Petitioner herein (complainant before lower court) gave a loan of Rs 3.6 lakhs to the accused in three installments against which the respondent issued three post-dated cheques. When the petitioner tried to encash these cheques, they were dishonoured with the remark ‘insufficient funds’ in the account of the respondent. The petitioner served a statutory demand notice upon the respondent which went unresponded. Thereafter, he filed a complaint in the Trial Court charging the accused for dishonour of cheque. The Trial Court dismissed the case holding that the demand notice was invalid as it did not bear the signatures of petitioner’s Advocate.  Respondent’s acquittal was affirmed and upheld by the learned Sessions Judge. Aggrieved thereby, the instant revision petition was filed.

The Court opined that the decisions arrived at by the lower courts were perverse and unwarranted on both the points of facts and law, hence not sustainable. It was held that Section 138 proviso (b) does not stipulate that the notice is to be sent through an advocate. Further, each page of the demand notice had been signed by the complainant himself, and thus it was a valid notice in terms of Section 94 of the NI Act. It was observed that the object of notice of dishonor of cheque to endorser is not to demand payment, but to indicate to the party notified that his contract arising on the negotiable instrument has been broken and he is liable for payment.

Reliance was placed on Sampelly Satyanarayana Rao v. Indian Renewable Energy Development Agency Ltd., 2016 SCC Online SC 954, where it was held that a post-dated cheque issued as security towards payment of installments of a loan transaction falls within the purview of Section 138 NI Act. In view thereof, it was held that the respondent was liable under Section 138 of NI Act, and he was ordered to pay a fine of Rs 3,60,000 to the petitioner as compensation, failing which, he would be sentenced to simple imprisonment of six months.[Subal Chandra Ghosh v. State of Tripura, 2019 SCC OnLine Tri 134, decided on 25-04-2019]

Case BriefsTribunals/Commissions/Regulatory Bodies

National Company Law Tribunal, Mumbai Bench: This Bench comprising Mr V.P. Singh and Mr Ravikumar Duraisamy as members dismissed a petition filed under Section 9 of the Insolvency and Bankruptcy Code, 2016 for initiation of corporate insolvency resolution process (CIRP), holding that the same had been filed on wrong facts by giving false information.

Petitioner approached the respondent to render certain services at its manufacturing plant in Tamil Nadu, for which it made an advance payment of Rs 44, 00,000. However, despite repeated reminders, respondent failed in the scheduled delivery. Petitioner, vide a legal notice, called upon the respondent to return advance payment and also compensate it for the financial loss suffered. Thus, the present petition was filed for initiation of against the respondent.

Petitioner submitted particulars of claim, records of respondent’s bank account, bank certificate and demand notice. Respondent filed counter affidavit highlighting irregularities in the instant petition. It was also submitted that delay was on account of the modification instructions given by the employees of petitioner and that the petitioner was not really interested in getting his work done but only interested in making a claim against respondent.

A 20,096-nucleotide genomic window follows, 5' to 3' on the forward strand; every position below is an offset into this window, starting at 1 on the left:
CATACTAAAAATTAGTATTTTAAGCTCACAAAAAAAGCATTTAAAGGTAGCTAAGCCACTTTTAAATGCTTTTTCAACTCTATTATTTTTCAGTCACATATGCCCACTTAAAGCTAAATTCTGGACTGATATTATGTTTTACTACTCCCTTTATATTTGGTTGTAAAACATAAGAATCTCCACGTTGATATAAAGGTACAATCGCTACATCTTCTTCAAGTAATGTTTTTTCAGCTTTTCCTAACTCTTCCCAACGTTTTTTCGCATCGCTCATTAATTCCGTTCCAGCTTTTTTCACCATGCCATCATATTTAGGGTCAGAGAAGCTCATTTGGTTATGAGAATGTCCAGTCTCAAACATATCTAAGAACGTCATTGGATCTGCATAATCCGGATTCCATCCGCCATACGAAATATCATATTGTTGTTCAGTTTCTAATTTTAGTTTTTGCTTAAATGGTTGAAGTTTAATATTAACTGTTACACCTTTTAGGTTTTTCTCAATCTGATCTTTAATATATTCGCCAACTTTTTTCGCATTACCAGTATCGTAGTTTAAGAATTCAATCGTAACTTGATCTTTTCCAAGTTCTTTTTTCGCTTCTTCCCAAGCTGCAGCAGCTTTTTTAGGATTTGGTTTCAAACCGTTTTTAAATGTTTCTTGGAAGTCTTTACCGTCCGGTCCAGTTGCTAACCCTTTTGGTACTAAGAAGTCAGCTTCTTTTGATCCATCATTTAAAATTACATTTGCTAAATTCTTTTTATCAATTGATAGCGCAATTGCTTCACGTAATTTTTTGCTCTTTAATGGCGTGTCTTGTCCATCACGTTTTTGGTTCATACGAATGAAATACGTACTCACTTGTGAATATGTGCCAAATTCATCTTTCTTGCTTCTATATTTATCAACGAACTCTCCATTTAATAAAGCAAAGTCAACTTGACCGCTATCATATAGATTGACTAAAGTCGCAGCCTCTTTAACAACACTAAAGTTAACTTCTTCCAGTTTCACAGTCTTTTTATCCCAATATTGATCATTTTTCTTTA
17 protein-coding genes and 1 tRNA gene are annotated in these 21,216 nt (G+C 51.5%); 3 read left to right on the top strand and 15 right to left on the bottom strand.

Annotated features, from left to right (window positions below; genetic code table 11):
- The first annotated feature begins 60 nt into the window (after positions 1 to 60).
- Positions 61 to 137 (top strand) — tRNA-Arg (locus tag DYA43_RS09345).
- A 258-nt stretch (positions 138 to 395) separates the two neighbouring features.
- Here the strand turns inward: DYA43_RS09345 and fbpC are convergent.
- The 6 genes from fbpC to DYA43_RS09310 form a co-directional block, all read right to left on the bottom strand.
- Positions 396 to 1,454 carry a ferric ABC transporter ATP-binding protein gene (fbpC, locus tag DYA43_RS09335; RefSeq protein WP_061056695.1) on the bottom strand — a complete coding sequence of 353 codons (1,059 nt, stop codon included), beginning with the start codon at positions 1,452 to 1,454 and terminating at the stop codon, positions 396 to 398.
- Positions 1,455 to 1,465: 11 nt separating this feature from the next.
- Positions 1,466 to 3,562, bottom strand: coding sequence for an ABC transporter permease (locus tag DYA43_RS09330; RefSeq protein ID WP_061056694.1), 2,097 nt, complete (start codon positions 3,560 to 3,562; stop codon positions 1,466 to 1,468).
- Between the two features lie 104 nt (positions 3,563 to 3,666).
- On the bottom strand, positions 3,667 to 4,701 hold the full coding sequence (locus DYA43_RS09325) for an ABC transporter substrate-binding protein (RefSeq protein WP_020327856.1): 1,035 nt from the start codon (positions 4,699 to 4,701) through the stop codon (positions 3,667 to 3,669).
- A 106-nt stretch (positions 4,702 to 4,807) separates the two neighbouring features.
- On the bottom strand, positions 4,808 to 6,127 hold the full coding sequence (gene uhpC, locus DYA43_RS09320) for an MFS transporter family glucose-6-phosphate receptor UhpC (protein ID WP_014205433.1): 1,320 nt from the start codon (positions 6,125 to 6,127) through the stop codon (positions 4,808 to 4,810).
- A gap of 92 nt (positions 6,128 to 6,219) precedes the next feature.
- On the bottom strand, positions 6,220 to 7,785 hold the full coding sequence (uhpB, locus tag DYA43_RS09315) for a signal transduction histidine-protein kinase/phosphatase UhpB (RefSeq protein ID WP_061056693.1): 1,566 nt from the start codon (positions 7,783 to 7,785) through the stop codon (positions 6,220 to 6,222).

The Tribunal opined that Operational Debt as defined under Section 5(21) of the Act means “a claim in respect of the provision of goods or services including employment or debt in respect of the repayment of dues arising under any law.” Refund of advance money was not in connection with the goods/services including employment or a debt in respect of repayment of dues.

Further, the petitioner ought to have crystallized the damages then only, it could have claimed the amount of compensation. The alleged compensation amount had not even been quantified by the petitioner. Since petitioner’s claim had not been adjudicated by any competent authority in law, hence, it could not be described as operational debt.

In view of the above, it was held that petition had been filed with an ulterior motive to get insolvency petition admitted. Thus, the petition was dismissed imposing a cost of Rs 10 lakhs on the petitioner.[TATA Chemicals Ltd. v. Raj Process Equipments and Systems (P) Ltd., CP 21/I&BP/NCLT/MAH/2018, Order dated 30-11-2018]

Case BriefsTribunals/Commissions/Regulatory Bodies

National Company Law Appellate Tribunal (NCLAT): A two-member bench comprising of Justice S.J. Mukhopadhaya, Chairperson and Bansi Lal Bhat, Member (Judicial) allowed an appeal filed challenging the proceedings initiated under Section 9 Insolvency and Bankruptcy Code, 2016.

The appellant preferred the present appeal against the proceedings initiated by the National Company Law Tribunal, New Delhi by admitting an application under Section 9 filed by the respondent. Vide the order impugned,  the NCLT admitted the said application, passed the order of moratorium, and appointed the Interim Resolution Professional. The appellant, Corporate Debtor, challenged the order on the ground that no demand notice was served on the Corporate Debtor in terms of Section 8(1) of the Code.

The Appellate Tribunal found that the a demand notice had been served but on the old address of the appellant. The registered office of the appellant was shifted from Delhi to Noida; and further, the Noida office was also sealed by a civil court of competent jurisdiction. It was noted that the demand notice was issued in a wrong address. Further, the Operational Creditor had notice of the changed address at Noida, but no demand notice was issued to that address. Finding that no notice was served on the appellant in terms of Section 8(1), the Appellate Tribunal set aside the order impugned passed by NCLT. In effect, the process initiated vide the order impugned was held illegal and set aside. The application filed by the Operational Creditor under Section 9 was dismissed with a liberty to issue fresh demand notice under Section 8(1). The appeal was allowed in the above terms. [Sharad Kesarwani v. Planetcast Media Services Ltd., 2018 SCC OnLine NCLAT 385, dated 07-08-2018]